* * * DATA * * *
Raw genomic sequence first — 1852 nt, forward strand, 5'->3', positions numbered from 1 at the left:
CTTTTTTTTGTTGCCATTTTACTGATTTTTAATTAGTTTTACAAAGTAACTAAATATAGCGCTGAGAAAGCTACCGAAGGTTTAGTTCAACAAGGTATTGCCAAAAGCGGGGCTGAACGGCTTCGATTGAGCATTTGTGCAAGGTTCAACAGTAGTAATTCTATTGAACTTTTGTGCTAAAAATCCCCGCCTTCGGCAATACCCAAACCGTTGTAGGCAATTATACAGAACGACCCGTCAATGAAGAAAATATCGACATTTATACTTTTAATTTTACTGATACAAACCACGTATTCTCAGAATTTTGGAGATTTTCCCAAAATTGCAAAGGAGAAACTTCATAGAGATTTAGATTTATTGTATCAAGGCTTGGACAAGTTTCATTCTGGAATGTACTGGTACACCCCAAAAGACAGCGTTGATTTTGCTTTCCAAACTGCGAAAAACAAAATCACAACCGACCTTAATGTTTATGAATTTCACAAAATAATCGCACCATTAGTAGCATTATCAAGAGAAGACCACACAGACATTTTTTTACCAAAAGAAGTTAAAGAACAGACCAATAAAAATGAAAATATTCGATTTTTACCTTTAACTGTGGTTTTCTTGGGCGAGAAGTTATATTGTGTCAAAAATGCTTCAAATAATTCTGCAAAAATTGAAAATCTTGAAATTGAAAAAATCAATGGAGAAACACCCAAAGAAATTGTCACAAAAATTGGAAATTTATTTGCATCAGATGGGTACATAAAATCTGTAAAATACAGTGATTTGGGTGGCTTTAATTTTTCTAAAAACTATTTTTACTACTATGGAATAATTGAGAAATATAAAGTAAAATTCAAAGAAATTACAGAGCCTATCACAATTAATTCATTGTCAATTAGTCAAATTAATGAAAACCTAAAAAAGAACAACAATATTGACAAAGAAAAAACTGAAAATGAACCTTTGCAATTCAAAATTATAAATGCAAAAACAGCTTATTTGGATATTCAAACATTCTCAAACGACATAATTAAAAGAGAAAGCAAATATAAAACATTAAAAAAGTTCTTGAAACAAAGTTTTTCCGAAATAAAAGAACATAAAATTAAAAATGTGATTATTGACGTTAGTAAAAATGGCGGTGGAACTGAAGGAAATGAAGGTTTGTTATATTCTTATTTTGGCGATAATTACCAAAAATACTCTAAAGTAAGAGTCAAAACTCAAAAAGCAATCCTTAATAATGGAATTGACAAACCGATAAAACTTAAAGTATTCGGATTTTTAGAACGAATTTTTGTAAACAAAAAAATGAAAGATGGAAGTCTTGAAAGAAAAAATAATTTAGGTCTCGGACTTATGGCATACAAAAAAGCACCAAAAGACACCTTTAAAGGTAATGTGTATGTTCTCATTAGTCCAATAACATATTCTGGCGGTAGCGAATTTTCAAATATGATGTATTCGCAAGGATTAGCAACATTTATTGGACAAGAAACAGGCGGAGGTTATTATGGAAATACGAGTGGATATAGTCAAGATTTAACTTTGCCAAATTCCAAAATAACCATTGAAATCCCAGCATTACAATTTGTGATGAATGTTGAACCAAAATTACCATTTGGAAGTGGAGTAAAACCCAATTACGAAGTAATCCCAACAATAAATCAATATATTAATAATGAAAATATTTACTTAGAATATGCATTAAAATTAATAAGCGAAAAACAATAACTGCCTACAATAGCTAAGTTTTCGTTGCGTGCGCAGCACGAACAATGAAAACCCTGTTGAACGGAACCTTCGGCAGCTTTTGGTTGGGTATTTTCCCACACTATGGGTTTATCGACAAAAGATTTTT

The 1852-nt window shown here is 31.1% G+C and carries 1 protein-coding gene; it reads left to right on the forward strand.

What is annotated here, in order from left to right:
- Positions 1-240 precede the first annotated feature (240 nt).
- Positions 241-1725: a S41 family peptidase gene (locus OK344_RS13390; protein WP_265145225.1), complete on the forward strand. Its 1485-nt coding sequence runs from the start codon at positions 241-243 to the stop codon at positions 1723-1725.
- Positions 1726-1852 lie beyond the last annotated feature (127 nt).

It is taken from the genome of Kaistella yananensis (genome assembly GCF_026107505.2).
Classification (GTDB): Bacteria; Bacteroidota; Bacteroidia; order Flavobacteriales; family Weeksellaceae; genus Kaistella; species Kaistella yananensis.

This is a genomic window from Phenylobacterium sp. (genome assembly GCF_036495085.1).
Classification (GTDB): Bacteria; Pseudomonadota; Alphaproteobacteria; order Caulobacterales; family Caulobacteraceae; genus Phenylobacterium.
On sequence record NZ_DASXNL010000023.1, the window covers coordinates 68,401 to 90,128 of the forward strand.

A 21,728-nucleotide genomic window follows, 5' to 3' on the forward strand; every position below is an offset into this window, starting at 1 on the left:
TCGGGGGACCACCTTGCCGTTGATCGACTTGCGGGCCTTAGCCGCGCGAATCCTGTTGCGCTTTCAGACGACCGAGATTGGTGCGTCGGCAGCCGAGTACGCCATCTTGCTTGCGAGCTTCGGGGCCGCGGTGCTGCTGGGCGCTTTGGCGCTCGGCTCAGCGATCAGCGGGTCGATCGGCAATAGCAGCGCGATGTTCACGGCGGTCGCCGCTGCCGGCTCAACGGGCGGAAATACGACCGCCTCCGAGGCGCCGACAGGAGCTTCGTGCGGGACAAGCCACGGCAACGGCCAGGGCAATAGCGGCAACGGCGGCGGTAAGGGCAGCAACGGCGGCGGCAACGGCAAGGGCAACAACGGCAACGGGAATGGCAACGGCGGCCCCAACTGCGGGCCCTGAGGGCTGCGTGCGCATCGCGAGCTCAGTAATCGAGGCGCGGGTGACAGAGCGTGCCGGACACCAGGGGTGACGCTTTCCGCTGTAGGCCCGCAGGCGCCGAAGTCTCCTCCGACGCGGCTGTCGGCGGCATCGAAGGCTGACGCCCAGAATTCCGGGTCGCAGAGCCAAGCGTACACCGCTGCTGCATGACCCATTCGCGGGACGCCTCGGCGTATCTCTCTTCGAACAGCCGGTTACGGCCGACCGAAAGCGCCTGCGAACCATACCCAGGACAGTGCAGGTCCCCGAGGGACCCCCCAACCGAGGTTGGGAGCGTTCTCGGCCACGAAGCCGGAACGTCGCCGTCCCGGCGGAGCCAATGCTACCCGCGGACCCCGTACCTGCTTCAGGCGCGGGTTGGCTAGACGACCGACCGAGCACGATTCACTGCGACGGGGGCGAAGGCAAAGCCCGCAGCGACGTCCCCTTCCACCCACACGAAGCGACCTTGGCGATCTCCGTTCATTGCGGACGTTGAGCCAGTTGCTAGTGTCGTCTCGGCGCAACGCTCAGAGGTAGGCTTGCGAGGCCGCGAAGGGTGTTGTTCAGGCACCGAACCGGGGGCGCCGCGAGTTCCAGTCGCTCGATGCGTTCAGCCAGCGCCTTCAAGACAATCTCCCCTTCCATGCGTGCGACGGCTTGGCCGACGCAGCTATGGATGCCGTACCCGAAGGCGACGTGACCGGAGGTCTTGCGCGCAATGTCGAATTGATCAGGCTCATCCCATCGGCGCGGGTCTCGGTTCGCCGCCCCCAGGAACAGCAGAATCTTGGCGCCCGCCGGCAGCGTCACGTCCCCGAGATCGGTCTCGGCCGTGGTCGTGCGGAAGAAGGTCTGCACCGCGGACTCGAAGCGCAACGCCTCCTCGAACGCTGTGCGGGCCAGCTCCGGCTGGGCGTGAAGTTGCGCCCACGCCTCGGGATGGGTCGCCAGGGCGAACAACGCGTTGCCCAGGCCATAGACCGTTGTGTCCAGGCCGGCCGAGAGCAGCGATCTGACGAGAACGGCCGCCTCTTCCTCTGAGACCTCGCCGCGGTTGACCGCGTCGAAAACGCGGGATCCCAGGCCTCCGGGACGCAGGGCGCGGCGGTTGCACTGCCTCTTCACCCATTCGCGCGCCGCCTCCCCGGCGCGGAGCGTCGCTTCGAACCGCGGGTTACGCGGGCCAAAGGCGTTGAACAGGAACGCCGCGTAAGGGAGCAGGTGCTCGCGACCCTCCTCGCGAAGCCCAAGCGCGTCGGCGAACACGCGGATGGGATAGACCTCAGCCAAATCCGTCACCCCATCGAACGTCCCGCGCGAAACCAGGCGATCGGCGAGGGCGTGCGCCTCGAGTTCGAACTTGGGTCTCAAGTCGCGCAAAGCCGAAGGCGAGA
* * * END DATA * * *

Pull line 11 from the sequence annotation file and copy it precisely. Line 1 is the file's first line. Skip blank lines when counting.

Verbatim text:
Classification (GTDB): Bacteria; Pseudomonadota; Alphaproteobacteria; order Caulobacterales; family Caulobacteraceae; genus Phenylobacterium.